One of the advantages of parallel computing is that it is inherently scalable, allowing a seamless trade-off between power consumption and processing speed. Real-time onboard processing ensures that the data downloaded from the AUV is ready for immediate analysis. A further advantage for autonomous systems is that target detection and tracking algorithms can be embedded into the vehicle control system to revisit targets of interest or to adaptively update the mission plan based on survey metrics such as continuity of coverage or image quality. Kraken’s real-time AUV processor performs InSAS 3D imaging twice as fast as raw data are recorded, leaving significant computational resources available for applications such as Automatic Target Recognition (ATR), pipeline tracking, and autonomy.

The effectiveness of target classification is improved when high resolution sonar imagery is acquired from multiple viewing angles. As targets become more stealthy, it is desirable to extract as much information as possible from the refl ected acoustic waves to minimize the residual risk of misclassification. When a target is imaged with an InSAS, an extremely detailed 3D image can be formed by combining the imagery and bathymetry from multiple views. Recent experimental work with Defence Research and Development Canada has shown promising results using this technique. InSAS images and bathymetry from multiple views of a Mine-Like Object (MLO) were coregistered in a common coordinate system. In geographic coordinates, the orientation of each acoustic shadow varies while the target features remain fixed. The views were summed to produce a multi-aspect 3D image of the MLO without any acoustic shadows. Several structural elements such as lifting lugs were much more visible in the multiaspect image than in the individual SAS images.

Survey operations typically consist of pre-mission planning, deployment and recovery of the vehicle and sensor package, and post-mission processing and analysis of the data that have been collected. Post-mission processing often includes quality control, filtering, geo-referencing, correcting for environmental conditions and creating mosaics of imagery and bathymetric contour surfaces for integration into a Geographic Information System (GIS). While real-time InSAS processing is a significant improvement over post-processing raw sonar measurements, it is clear that the overall work flow can be further improved migrating post-mission tasks to an onboard processor.

Kraken has connected with the software company CARIS to develop such a capability for InSAS with many of the traditional post-mission tasks being executed automatically during the mission itself. In addition to reducing the demands on human analysts, onboard processing can also shorten the decision time for acting on the information gathered during a survey. For example, in amphibious warfare involving a mine threat, it is highly desirable to minimize the time required before troops can be safely landed. The integration of real-time InSAS processing with GIS software is a promising approach for increasing the overall tempo or seabed survey operations. As technology evolves, it is anticipated that traditional survey deliverables consisting of series of images and soundings will be supplanted by GIS databases containing 3D imagery with attributes describing detected targets of interest. Kraken are CARIS are working together to allow InSAS data to fl ow into CARIS Bathy DataBASE technology, reducing the time taken to generate modern survey deliverables.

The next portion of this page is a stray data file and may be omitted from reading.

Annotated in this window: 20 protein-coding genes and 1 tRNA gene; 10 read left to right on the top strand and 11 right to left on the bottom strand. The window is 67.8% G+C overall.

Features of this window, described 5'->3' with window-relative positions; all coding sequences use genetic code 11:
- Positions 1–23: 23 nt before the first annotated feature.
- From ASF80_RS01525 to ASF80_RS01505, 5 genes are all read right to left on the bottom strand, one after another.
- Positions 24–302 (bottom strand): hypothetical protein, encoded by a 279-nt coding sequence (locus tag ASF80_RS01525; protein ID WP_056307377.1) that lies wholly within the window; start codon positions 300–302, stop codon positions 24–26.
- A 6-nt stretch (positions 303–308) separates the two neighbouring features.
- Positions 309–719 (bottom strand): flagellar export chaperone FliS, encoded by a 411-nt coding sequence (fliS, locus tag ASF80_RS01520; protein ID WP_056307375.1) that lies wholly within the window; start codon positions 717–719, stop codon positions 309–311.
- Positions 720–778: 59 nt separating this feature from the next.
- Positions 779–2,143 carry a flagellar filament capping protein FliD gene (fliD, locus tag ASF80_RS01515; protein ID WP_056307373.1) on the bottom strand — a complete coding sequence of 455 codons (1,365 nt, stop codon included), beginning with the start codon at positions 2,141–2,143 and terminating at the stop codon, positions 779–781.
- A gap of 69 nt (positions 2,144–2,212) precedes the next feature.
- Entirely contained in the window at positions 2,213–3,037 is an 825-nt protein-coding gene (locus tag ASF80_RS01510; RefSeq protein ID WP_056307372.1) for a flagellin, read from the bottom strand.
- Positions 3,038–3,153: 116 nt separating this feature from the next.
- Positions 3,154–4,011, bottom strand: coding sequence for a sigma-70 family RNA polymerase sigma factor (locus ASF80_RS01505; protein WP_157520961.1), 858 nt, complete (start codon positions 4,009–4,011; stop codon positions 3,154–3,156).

Ideally, the tools for seabed mapping would be ubiquitous and persistent, with data being collected continuously at a sufficiently high resolution to meet the needs of all end users. The key to realizing this vision is lowering the cost of both platforms and sensors to not only reduce the initial investment required, but also to minimize the financial risk in the event of loss. Large diameter vehicles have been ideal development platforms due to their size (for ease of mechanical integration) as well stability. However, the cost and requirements for launch and recovery can be prohibitive.

A recent development at Kraken has been the design of a compact InSAS array, known as MINSAS (for Miniature Interferometric Synthetic Aperture Sonar), that is optimized for smaller diameter low cost platforms such as small AUVs and towed bodies. While there will always be a need for a range of vehicle sizes, the benefits of InSAS technology are now available across a wide spectrum of platforms. Future work will continue to push the limits for surveying with smaller and more affordable platforms, thereby bringing real-time 3D imaging to widest possible group of end users.

Jeremy Dillon holds a PhD in physics and physical oceanography from Memorial University of Newfoundland, as well as master’s degrees in mathematics and aeronautics from Carleton University and Caltech, respectively. Previously, he was an instrumentation engineer with the Flight Research Laboratory of the National Research Council Canada specializing in inertial/GPS navigation and distributed real-time systems. His present interests include synthetic aperture sonar, underwater navigation, and repeat-pass interferometry.